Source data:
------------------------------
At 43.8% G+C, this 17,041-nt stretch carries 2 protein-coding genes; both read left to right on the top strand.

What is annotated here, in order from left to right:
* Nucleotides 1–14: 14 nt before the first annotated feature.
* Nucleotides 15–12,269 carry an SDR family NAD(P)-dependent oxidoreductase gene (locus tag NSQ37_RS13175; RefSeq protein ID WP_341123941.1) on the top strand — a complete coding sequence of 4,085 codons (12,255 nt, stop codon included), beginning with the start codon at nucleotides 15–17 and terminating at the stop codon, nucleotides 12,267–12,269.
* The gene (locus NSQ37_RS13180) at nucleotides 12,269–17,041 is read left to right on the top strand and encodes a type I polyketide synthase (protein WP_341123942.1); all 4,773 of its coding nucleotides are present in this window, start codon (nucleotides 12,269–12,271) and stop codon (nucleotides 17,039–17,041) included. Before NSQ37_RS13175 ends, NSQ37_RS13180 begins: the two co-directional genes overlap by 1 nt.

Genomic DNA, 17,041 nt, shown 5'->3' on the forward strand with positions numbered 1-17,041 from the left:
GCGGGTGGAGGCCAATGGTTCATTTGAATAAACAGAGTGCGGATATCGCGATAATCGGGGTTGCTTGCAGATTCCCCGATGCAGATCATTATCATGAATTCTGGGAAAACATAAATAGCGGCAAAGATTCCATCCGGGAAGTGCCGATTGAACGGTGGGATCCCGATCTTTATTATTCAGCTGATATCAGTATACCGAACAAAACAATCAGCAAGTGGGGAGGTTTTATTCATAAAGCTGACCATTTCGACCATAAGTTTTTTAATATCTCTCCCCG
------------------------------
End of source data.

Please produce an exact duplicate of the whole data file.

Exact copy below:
At 43.8% G+C, this 17,041-nt stretch carries 2 protein-coding genes; both read left to right on the top strand.

What is annotated here, in order from left to right:
* Nucleotides 1–14: 14 nt before the first annotated feature.
* Nucleotides 15–12,269 carry an SDR family NAD(P)-dependent oxidoreductase gene (locus tag NSQ37_RS13175; RefSeq protein ID WP_341123941.1) on the top strand — a complete coding sequence of 4,085 codons (12,255 nt, stop codon included), beginning with the start codon at nucleotides 15–17 and terminating at the stop codon, nucleotides 12,267–12,269.
* The gene (locus NSQ37_RS13180) at nucleotides 12,269–17,041 is read left to right on the top strand and encodes a type I polyketide synthase (protein WP_341123942.1); all 4,773 of its coding nucleotides are present in this window, start codon (nucleotides 12,269–12,271) and stop codon (nucleotides 17,039–17,041) included. Before NSQ37_RS13175 ends, NSQ37_RS13180 begins: the two co-directional genes overlap by 1 nt.

Genomic DNA, 17,041 nt, shown 5'->3' on the forward strand with positions numbered 1-17,041 from the left:
GCGGGTGGAGGCCAATGGTTCATTTGAATAAACAGAGTGCGGATATCGCGATAATCGGGGTTGCTTGCAGATTCCCCGATGCAGATCATTATCATGAATTCTGGGAAAACATAAATAGCGGCAAAGATTCCATCCGGGAAGTGCCGATTGAACGGTGGGATCCCGATCTTTATTATTCAGCTGATATCAGTATACCGAACAAAACAATCAGCAAGTGGGGAGGTTTTATTCATAAAGCTGACCATTTCGACCATAAGTTTTTTAATATCTCTCCCCG